I have a writing haven. It’s 4000’ high on a ridge line in the Hunter Hills of New South Wales. Our mountain Hut is situated on the edge of an alpine meadow, with strawberry clovers growing between the tussocks. It is circled behind by a cathedral of tall Mountain Ash gum trees, with soft, sedgy grasses underneath that are spongey and sound-capturing as you walk on them. The Hut has an All Day Deck (for those in the northern hemisphere this means all day sun - because yes, even Aussies seek the sun) with utterly spectacular views in all directions - and yes, fit enough to entertain royalty, most regally, complete with billy tea and cake.
It’s certainly a magic place, as you’ll see from the photos, and all year I look forward to being here. No make-up, no wrist watch, no jewellery, no nail polish, no clothes half the time, such are the temperatures. And with no skin-care products either, I feel I’m slaking off several layers of skin, taking with it the grime of the city with its grubby monied ways, as some time later I go down - emerged, cleansed and ready again.
I like to spend all of the month of January here, to recuperate and recharge the batteries before another year. My husband and I built The Hut when we first came to ‘the bush’ twenty years ago. We splashed out, using proceeds from a lucrative book serialization deal with the Daily Mail in London (those were the days) and over the years we’ve gradually made it more livable (it used to be such hard work we’d arrive back down to the homestead with young children, looking ashen with fatigue).
By degrees we’ve added mod cons to make it work. Gas cylinders were added to give me a single gas ring (so I don’t always have to cook on the open fire) and gas hot water (so we don’t have to use a bush shower from a canvas bag - which you fill from a kettle and then twist the rose to let the water shower out - ingenious, but well, more hard work). We also now have a generator, so we have electric light, - not gas-lights and candles - as well as a tiny fridge. And lastly - hooray hooray - a satellite dish on the tin roof, so that I can communicate with the outside world.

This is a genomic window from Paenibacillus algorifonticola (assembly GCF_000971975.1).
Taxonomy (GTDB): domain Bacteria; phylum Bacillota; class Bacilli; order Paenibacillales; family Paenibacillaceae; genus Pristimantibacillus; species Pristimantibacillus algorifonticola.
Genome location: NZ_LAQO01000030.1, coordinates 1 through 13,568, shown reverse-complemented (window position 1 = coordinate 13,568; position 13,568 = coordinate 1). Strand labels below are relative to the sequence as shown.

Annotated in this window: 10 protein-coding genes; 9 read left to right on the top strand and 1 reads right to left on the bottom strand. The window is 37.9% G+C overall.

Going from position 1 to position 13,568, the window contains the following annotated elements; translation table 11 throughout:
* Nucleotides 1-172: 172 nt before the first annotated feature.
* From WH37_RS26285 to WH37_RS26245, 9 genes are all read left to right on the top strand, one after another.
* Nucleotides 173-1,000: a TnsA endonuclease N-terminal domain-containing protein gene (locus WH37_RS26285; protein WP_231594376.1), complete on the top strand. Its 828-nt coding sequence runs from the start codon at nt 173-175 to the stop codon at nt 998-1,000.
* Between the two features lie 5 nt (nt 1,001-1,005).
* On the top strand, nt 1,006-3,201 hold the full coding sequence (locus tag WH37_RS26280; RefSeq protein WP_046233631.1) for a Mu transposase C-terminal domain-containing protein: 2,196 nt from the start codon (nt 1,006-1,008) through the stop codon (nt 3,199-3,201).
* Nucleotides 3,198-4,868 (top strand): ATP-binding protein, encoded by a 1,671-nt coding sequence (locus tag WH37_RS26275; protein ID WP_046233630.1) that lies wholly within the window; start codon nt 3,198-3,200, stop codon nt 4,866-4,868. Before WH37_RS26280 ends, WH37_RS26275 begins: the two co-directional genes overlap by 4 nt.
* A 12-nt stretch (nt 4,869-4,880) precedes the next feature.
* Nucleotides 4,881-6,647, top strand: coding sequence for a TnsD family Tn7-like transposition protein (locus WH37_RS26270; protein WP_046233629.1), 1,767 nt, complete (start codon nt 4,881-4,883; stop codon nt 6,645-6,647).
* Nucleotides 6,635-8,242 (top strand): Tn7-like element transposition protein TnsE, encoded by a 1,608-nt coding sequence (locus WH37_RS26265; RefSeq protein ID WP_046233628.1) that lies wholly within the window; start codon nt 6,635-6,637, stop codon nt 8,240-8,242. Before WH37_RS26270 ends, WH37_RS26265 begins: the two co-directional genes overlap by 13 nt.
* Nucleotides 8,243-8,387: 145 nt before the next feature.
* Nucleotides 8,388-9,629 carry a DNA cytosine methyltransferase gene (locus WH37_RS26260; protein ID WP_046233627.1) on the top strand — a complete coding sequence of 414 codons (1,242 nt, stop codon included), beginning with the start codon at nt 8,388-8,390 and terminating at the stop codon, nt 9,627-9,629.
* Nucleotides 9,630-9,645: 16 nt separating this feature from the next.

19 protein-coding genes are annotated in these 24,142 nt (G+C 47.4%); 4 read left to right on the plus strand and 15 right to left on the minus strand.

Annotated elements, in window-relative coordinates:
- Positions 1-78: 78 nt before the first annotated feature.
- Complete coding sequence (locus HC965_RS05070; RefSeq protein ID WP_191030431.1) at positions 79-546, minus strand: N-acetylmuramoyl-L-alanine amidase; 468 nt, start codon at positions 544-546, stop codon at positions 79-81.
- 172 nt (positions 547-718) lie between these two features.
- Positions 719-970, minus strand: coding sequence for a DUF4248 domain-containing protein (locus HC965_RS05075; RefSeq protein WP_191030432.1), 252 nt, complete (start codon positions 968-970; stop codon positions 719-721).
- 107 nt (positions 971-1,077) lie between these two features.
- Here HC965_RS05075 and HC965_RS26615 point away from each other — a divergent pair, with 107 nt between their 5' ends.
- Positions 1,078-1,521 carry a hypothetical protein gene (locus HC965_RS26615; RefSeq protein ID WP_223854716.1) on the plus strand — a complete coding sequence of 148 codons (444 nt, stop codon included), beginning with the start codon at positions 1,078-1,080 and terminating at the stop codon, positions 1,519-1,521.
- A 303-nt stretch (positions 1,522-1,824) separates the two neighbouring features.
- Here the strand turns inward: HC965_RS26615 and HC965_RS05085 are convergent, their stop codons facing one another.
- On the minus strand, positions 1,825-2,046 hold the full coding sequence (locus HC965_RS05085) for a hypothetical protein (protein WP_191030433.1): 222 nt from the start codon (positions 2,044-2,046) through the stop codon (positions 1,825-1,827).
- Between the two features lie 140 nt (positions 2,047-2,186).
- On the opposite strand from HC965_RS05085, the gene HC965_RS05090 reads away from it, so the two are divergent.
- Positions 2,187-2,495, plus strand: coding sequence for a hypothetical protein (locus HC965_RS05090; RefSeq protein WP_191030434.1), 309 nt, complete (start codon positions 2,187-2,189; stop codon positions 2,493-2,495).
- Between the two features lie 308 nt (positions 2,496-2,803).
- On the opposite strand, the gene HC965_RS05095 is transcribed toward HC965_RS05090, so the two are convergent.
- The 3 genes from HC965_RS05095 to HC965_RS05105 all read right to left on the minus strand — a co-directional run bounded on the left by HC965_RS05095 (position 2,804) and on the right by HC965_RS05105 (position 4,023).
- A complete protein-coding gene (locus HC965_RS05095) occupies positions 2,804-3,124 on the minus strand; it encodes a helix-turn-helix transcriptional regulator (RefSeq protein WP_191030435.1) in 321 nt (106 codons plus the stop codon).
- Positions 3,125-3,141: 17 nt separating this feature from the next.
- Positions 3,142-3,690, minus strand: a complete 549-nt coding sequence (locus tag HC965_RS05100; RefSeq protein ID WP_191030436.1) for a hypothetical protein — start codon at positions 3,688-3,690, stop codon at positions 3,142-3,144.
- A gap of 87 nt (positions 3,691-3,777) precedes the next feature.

And here I am today in my writing roost, on the 11th of January 2013, writing to my websites and to you in your - probably just as lovely - part of the world.
A cuppa tea at dawn, then perhaps a walk through early morning shadowsThen writing all day, divan or desk, and warm hearth for cooking at night
I once wrote that I love being up here on The Tops because it brings me right up close to nature. There seems to be a proper immediacy about ‘keeping alive’ in the rawness of the elements. Here, somehow, I’m not frightened of the wrong things but the right things. Like snakes, for example. Being bitten by a brown snake (as I so nearly was today, on the front steps of the Hut (I’m still jittery)) gives you about an hour to live - and we’re much more than an hour from anywhere. Or the weather (as I write, virtually the entire state is on ‘catastrophic’ bushfire alert) as I keep an eye peeled for any sudden billows of smoke with a deadly ominous black centre. (Once when I was up here, grey ash was raining down on my computer as I typed.)
Then again, it could be flooding rains, where within 20 minutes you can’t get down the steep rocky, 4WD track to the safety of the homestead below because the black soils have turned it into an oozing slippery-dip of death. See what I mean? Raw nature. Yet I feel fully alert, and joyous at being alive!
Invariably, I wake to a sparkling silver dawn above the clouds; the blue Barrington Tops are across the way and a dense, puffy eiderdown of white mist fills the valleys below. Just as likely though, is living in the clouds, with swirling wet mists - almost touchable as they scud past – blotting out the sun for days on end. The forest of lichen growth on veranda posts and tanks-stands bears testimony to these ever-present skeins of cloud and water dripping from the leaves of the Mountain Ash standing silent, sentry-like around the Hut, not these basking days of sun - brown snakes brazenly coming in closer looking for water - and me in their midst tap, tap tapping as I write.
In putting down these pages for the websites –
www.sarahkeyphysiotherapy.com (for my clinic and retreats),
this one - www.simplebackpain.com (for patients and professionals) and
www.sarahkey.com (for physiotherapists)
– even I have been amazed at the torrent of words flowing forth. I sense it’s the clarity of vision begot of being ‘up high’ rather like being in an aeroplane. It’s also the sense of handing on the knowledge and giving it all over and laying it all out there; I’m doing that as much as I can. I love the idea of open source.
I had also noticed that patients under a certain age were no longer finding me through my books. I read two blogs today ‘surviving back pain’ and ‘wine can’t cure back pain’ by young women, both able and vigorous contributors in life but literally desperate and isolated in their pain; their blogs cries into the wilderness (another kind of wilderness) for help. It’s people like them we need to be getting to - before their back problem becomes too bad – so I knew I had to make better use of the medium they were using so effectively – and I was not: the Internet. And blogs.
So, with my very able helper, the Lovely Lesley - who has made it all so easy peasy. . . . . make way Google. Here we come!
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